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Saturday, 5 October, 2002, 16:13 GMT 17:13 UK
Tories 'must get act together'
Kenneth Clarke
Clarke: Party must begin to formulate policies
Former leadership contender Kenneth Clarke has said the Conservative Party must come up with some harder-hitting policies or face losing more public support.

Speaking ahead of Monday's Tory conference in Bournemouth, Mr Clarke told BBC Radio 4's Today programme the party needed to tackle key issues like crime, health and the economy, and adopt a stronger stance on Iraq.


We now need to have some policies, to get some flesh on the bones

Kenneth Clarke

He also declined to rule himself out from standing again for leader, but insisted Iain Duncan Smith would lead the party into the next election, despite suggestions from insiders his time is "running out".

'Quiet and steady'

The comments came as shadow chancellor Michael Howard warned Mr Duncan Smith's Tory critics to back off.

On the Today programme, Mr Clarke said it was time for the Tories to put their plans before the electorate, after a year devoted to policy formulation.

He said: "We need to get our act together. We now need to have some policies, to get some flesh on the bones.

"I am quite patient to wait for my colleagues to actually do some work, produce some policies.

"I think they now need to start producing some at this conference, and I think they will."

Mr Duncan Smith had had a "quiet, steady" 12 months as leader, said Mr Clarke, adding: "Better a rather quiet first year than instantly rushing about trying to get headlines in the Daily Mail every morning.

"That kind of populist strident politics didn't work before the election and I don't want to go back to that."

Mr Clarke also warned the Tories' unqualified support for Tony Blair and US President George Bush over Iraq risked making them appear "America's poodle".

He insisted his comments were not intended as a criticism of Mr Duncan Smith, but they will increase pressure on him as he goes into his party's annual conference.

'Massively ambitious'

In a week which has seen a number of private attacks on Mr Duncan Smith's personal style and strategy, Michael Howard has rounded on critics to back off.

In an interview in Saturday's Financial Times, he describes their behaviour as "thoroughly reprehensible".

It follows an article in Friday's FT, in which shadow cabinet members suggested the Tory leader was "losing the plot slightly".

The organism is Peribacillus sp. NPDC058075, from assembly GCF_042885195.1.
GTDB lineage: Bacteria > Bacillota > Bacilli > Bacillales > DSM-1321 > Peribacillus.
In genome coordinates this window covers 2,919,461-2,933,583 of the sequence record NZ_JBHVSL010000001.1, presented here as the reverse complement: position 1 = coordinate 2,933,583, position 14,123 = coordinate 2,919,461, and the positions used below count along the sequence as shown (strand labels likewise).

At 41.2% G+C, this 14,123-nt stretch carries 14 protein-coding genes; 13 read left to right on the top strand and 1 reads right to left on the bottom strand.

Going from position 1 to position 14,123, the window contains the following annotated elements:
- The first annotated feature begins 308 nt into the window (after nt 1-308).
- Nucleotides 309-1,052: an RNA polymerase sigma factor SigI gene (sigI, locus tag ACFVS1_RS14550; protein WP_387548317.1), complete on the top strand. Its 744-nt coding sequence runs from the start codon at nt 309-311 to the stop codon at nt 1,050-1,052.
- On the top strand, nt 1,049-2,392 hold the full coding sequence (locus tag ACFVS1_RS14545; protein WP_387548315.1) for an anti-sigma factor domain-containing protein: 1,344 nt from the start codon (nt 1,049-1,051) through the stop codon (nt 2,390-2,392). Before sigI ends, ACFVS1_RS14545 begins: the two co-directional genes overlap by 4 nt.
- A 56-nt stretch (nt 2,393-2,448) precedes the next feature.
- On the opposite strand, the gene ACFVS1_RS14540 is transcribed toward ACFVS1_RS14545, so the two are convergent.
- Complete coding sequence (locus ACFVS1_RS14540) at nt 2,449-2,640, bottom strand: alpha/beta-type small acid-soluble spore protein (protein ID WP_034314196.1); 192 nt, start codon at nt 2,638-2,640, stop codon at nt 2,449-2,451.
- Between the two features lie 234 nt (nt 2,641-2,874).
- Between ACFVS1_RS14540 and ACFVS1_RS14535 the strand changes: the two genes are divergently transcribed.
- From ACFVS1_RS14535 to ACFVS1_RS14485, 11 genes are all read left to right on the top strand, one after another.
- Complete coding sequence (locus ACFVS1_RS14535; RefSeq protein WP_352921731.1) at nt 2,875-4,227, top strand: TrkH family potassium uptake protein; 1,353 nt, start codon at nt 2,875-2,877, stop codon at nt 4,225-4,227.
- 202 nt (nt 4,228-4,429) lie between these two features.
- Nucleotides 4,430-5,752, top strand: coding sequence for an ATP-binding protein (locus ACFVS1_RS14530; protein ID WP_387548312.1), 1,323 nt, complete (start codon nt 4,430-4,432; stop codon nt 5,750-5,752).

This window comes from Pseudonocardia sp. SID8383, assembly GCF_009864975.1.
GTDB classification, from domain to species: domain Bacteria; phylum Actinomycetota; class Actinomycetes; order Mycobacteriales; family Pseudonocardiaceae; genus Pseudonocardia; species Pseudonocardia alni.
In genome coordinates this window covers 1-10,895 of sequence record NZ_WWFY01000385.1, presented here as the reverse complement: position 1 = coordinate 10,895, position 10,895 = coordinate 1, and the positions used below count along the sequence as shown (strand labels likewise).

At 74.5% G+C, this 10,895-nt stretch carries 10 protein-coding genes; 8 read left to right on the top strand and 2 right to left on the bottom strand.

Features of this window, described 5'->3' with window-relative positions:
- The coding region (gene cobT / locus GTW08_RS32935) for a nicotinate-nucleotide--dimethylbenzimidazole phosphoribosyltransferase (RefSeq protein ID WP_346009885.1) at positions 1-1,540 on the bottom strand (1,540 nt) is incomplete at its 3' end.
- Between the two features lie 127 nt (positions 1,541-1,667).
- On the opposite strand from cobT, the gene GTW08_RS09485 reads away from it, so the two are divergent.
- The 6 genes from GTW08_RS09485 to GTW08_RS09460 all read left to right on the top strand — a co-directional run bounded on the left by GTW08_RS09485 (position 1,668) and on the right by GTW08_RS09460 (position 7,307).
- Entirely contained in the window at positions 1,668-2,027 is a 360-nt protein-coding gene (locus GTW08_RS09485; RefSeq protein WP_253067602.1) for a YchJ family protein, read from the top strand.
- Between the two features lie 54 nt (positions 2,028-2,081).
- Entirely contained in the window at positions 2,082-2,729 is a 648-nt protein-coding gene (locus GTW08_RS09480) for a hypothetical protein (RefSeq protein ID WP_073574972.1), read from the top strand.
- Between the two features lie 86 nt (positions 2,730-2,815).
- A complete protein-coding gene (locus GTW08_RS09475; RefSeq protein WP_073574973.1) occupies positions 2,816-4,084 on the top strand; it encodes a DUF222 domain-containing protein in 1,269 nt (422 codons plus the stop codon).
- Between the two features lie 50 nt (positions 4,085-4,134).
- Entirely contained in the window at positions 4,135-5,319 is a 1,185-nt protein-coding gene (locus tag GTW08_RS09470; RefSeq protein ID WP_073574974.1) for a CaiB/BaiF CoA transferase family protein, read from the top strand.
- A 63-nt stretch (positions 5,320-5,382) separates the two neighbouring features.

Meanwhile Shadow Home Secretary Oliver Letwin announced he would never stand to be leader of the party.

Mr Letwin's admission, in an interview with The Times on Saturday, also dashes the hopes of supporters who had lined him up as a potential future leader.

His comment came amid talk of possible leadership challenges, stoked by the publication of an article in the Spectator magazine - edited by Tory MP Boris Johnson - which suggested time was "running out" for Mr Duncan Smith.

Oliver Letwin
Letwin: I won't stand

Mr Letwin told The Times: "I don't want to lead the Conservative Party. I will never stand for the leadership of the Conservative Party.

"I would very much like to be Home Secretary. I would not mind having a go at Chancellor.

"I am massively ambitious but not for that particular post."

He said he was not interested in the leadership because he wanted "a life".

One-time Foreign Secretary Sir Malcolm Rifkind also stoked the pre-conference fire saying Mr Duncan-Smith had damaged his party's credibility with "unquestioning" support for Tony Blair over Iraq.

Ex-minister and London mayoral candidate Steve Norris also said the party's agenda for modernising was "intellectually incoherent".

 WATCH/LISTEN
 ON THIS STORY
The BBC's Jonathan Beale
"Kenneth Clarke is critical on the party's policies - or a lack of them"
Former chancellor Kenneth Clarke
"We need to get our act together, that's true"
David Mellor, former Conservative MP
"The first time a Conservative leader has fallen behind a Lib Dem leader"

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05 Oct 02 | Politics
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15 Aug 02 | Politics
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